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Built Review
Elizabeth I
Elizabeth I (1533 - 1603)
  • 2000019_02

by: Rudi Richardson [ TAROK ]


Elizabeth I (7 September 1533 24 March 1603) reigned as Queen of England and Queen of Ireland from 17 November 1558 until her death. Often referred to as The Virgin Queen, Elizabeth was the sixth and final monarch of the Tudor period. While certainly not without her own problems and controversies, subsequent to the short reigns of Elizabeth's brother and sister, her forty-five years on the throne provided precious stability for the realm and assisted in fashioning a sense of national identity.

Ademola 22s 200 019 Elizabeth I (1533 1603) is a 200mm scale resin bust sculpted by Roman Rux with him also having done the box-art. The figure represents Queen Elizabeth I of England during the latter stages of her life. The sculptor does not appear to have based the sculpt on anyone single artwork, but appears to have used various artworks of the regent as a source.

Whats in the box?

Bust 200 019 Elizabeth I (1533 1603), cast in a light grey coloured resin, comes in a kit form consisting of the following six (6) parts:

  • Head and upper chest;
  • Upper torso;
  • Large collar;
  • Two pearl earrings; and
  • Circular base plinth.

    The kit is packaged in an impressive black cardboard box with a glossy box-art photo attached to the front. With the exception of the base plinth, which lies loose in the box, all the parts are packed in a zip-lock bag. The box contents are wrapped in copious amounts of bubble wrap to further prevent damage to the parts.

    The Kit

    Overall, the bust is well sculpted by Roman Rux, which is complimented by crisp and exceptional casting.

    The head is very nicely sculpted. The sculptor appears to have captured the likeness of Her Majesty quite convincingly, seemly having used various artworks of the regent as a source. There is a lot of detail to be appreciated on this part, from the fine curls of hair to the various items of jewellery to the fine lace detail on the front of the bodice. Perhaps the most impressive items of detail are those worn in her hair, such as the jewelled clips and the bejewelled chain circlet worn intertwined amongst her short curls.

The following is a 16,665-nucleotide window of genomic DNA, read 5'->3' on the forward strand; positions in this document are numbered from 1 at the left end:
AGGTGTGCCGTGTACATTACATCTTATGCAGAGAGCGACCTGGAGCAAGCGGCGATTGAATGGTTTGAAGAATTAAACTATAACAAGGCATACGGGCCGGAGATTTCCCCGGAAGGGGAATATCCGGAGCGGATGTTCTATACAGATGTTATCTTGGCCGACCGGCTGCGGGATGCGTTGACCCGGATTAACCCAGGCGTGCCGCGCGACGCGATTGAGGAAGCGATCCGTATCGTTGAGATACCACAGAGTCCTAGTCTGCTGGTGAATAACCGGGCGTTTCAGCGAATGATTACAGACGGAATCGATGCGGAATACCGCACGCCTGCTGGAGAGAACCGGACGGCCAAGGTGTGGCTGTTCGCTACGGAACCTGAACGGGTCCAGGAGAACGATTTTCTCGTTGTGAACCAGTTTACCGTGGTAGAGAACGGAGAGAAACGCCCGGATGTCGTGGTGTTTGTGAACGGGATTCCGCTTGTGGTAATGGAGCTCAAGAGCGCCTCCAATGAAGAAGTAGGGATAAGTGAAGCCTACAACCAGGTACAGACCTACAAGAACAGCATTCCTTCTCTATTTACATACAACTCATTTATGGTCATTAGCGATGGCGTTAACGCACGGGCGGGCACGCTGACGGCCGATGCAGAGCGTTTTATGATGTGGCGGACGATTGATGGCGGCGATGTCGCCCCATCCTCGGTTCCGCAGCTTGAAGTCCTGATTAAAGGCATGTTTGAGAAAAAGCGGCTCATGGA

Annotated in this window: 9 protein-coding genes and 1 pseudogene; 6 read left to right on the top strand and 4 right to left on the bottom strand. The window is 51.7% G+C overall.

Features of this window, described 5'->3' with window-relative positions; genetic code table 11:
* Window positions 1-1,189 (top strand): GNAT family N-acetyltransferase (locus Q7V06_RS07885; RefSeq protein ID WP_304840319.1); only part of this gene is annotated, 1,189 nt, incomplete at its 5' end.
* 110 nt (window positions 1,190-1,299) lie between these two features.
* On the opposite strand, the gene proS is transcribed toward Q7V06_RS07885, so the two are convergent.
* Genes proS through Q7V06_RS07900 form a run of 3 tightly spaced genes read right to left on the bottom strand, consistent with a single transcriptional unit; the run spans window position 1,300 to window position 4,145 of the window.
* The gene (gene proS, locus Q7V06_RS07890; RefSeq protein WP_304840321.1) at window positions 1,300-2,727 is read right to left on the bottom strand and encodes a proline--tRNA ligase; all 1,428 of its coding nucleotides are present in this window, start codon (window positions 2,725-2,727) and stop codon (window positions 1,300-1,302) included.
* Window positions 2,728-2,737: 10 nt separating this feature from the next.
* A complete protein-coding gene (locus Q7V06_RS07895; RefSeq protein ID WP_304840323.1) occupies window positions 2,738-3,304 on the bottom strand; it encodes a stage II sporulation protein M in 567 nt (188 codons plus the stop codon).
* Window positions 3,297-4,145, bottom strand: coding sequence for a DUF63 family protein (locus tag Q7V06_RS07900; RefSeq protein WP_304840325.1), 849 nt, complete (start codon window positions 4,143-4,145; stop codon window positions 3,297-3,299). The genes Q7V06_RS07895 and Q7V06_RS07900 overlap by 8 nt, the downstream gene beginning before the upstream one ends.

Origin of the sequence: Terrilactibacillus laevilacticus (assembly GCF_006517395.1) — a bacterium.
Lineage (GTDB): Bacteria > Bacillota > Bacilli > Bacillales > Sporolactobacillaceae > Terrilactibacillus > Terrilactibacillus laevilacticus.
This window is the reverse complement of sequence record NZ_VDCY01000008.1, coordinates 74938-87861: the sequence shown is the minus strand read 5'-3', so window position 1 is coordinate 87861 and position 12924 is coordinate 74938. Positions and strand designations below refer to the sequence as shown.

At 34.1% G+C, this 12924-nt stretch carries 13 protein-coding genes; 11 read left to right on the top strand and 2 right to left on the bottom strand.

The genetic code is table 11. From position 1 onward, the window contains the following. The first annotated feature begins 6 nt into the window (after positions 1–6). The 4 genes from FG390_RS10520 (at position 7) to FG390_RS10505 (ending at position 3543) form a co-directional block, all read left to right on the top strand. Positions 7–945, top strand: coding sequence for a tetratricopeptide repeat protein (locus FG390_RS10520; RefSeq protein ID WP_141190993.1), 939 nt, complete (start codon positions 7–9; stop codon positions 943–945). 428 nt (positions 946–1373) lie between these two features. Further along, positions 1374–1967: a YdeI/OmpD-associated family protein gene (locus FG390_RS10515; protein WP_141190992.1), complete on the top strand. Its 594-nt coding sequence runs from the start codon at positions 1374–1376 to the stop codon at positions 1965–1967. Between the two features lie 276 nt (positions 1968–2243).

The casting is exceptionally clean, with only a slight seam line on the rear of the neck due a misalignment of the mould at this point. This is, however, perhaps a moot point since this area will actually be covered by the collar once the bust is assembled. The head features a large T-shaped casting block at the bottom of the part.

    While the sculpting and casting quality of the entire figure is excellent, the most impressive single piece has got to be the large period collar. The photographs of the piece speak for themselves, although probably do not do it justice. Not only is the piece well detailed and textured, but it is extremely well cast. Once again a large T-shaped casting block supports the part. This will carefully need to be removed lest one damage that fine detail.

    The torso is equally well detailed, and like the other two parts extremely cleanly and crisply cast. The detail and drapery of the period gown has been captured with great conviction by the sculptor. As mentioned, the casting is exceptionally clean with only a small casting line underneath the right arm. Once again: a moot point. Other than this irrelevant blemish, there is not a casting line or air pocket to be found. A heavy casting block is placed at the bottom front of the torso.

    The final three pieces, being the two pearl earrings and the base plinth, are as well sculpted and cast as the other parts. The plinth featured a few minute holes as result of air pockets. These are not serious, however, and will probably simply be filled when the figure is primed.

    Test fitting

    The fitment of this figure is excellent: all the parts merely slide into place with barely a joint visible. In fact, due to the hard resin it was more difficult to remove the casting blocks.